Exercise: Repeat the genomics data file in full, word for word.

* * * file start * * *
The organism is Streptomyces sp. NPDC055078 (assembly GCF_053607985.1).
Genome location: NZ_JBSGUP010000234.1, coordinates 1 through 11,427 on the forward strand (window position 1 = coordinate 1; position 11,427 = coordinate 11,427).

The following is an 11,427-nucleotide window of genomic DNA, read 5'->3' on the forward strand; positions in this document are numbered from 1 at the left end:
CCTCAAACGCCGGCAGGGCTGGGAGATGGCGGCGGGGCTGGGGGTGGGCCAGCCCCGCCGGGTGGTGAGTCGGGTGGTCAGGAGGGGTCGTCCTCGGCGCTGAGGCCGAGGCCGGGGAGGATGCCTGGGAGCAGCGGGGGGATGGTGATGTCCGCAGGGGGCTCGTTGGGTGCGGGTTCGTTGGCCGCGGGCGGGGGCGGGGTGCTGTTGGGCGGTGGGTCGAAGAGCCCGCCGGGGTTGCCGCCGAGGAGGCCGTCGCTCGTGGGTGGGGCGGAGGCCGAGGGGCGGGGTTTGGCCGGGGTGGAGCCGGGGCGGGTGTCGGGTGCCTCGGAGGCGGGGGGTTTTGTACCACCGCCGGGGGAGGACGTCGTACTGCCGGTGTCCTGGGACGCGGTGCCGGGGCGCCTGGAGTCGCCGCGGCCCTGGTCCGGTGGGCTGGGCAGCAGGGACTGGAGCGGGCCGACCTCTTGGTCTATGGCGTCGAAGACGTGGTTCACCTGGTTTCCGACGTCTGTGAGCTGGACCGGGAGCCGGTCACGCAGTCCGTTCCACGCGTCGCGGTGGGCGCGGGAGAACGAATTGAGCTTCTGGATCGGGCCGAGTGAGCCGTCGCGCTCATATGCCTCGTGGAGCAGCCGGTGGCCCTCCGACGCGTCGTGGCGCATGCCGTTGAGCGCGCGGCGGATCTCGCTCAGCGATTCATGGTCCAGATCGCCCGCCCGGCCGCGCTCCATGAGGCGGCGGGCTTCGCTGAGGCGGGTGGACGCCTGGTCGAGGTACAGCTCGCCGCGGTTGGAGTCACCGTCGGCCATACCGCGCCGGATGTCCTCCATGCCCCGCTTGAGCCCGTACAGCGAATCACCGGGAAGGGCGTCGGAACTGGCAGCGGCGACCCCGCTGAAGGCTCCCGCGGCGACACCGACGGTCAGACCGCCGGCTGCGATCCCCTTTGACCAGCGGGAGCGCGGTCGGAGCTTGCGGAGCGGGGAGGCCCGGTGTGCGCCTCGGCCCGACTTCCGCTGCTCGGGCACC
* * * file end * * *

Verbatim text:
The organism is Streptomyces sp. NPDC055078 (assembly GCF_053607985.1).
Genome location: NZ_JBSGUP010000234.1, coordinates 1 through 11,427 on the forward strand (window position 1 = coordinate 1; position 11,427 = coordinate 11,427).

The following is an 11,427-nucleotide window of genomic DNA, read 5'->3' on the forward strand; positions in this document are numbered from 1 at the left end:
CCTCAAACGCCGGCAGGGCTGGGAGATGGCGGCGGGGCTGGGGGTGGGCCAGCCCCGCCGGGTGGTGAGTCGGGTGGTCAGGAGGGGTCGTCCTCGGCGCTGAGGCCGAGGCCGGGGAGGATGCCTGGGAGCAGCGGGGGGATGGTGATGTCCGCAGGGGGCTCGTTGGGTGCGGGTTCGTTGGCCGCGGGCGGGGGCGGGGTGCTGTTGGGCGGTGGGTCGAAGAGCCCGCCGGGGTTGCCGCCGAGGAGGCCGTCGCTCGTGGGTGGGGCGGAGGCCGAGGGGCGGGGTTTGGCCGGGGTGGAGCCGGGGCGGGTGTCGGGTGCCTCGGAGGCGGGGGGTTTTGTACCACCGCCGGGGGAGGACGTCGTACTGCCGGTGTCCTGGGACGCGGTGCCGGGGCGCCTGGAGTCGCCGCGGCCCTGGTCCGGTGGGCTGGGCAGCAGGGACTGGAGCGGGCCGACCTCTTGGTCTATGGCGTCGAAGACGTGGTTCACCTGGTTTCCGACGTCTGTGAGCTGGACCGGGAGCCGGTCACGCAGTCCGTTCCACGCGTCGCGGTGGGCGCGGGAGAACGAATTGAGCTTCTGGATCGGGCCGAGTGAGCCGTCGCGCTCATATGCCTCGTGGAGCAGCCGGTGGCCCTCCGACGCGTCGTGGCGCATGCCGTTGAGCGCGCGGCGGATCTCGCTCAGCGATTCATGGTCCAGATCGCCCGCCCGGCCGCGCTCCATGAGGCGGCGGGCTTCGCTGAGGCGGGTGGACGCCTGGTCGAGGTACAGCTCGCCGCGGTTGGAGTCACCGTCGGCCATACCGCGCCGGATGTCCTCCATGCCCCGCTTGAGCCCGTACAGCGAATCACCGGGAAGGGCGTCGGAACTGGCAGCGGCGACCCCGCTGAAGGCTCCCGCGGCGACACCGACGGTCAGACCGCCGGCTGCGATCCCCTTTGACCAGCGGGAGCGCGGTCGGAGCTTGCGGAGCGGGGAGGCCCGGTGTGCGCCTCGGCCCGACTTCCGCTGCTCGGGCACC